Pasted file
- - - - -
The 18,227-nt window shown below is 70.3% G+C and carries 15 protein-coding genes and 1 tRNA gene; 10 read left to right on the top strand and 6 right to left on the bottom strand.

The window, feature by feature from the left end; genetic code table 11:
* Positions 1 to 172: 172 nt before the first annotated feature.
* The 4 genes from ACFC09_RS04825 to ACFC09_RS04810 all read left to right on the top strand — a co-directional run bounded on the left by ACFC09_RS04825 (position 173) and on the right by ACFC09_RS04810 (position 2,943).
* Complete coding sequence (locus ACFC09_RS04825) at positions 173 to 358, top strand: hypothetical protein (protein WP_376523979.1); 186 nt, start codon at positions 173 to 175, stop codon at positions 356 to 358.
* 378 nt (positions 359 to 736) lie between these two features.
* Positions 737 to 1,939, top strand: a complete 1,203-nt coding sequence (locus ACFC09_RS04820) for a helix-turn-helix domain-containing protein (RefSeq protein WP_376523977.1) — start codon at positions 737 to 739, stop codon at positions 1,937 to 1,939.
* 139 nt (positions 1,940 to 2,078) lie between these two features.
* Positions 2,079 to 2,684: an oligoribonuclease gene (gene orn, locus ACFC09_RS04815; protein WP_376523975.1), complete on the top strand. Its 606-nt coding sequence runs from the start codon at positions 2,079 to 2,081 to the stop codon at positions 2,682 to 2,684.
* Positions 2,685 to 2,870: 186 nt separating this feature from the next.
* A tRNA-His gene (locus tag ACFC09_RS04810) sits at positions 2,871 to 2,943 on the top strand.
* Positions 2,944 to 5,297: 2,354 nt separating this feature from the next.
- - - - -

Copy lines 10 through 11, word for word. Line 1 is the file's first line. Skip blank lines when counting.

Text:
* Positions 2,685 to 2,870: 186 nt separating this feature from the next.
* A tRNA-His gene (locus tag ACFC09_RS04810) sits at positions 2,871 to 2,943 on the top strand.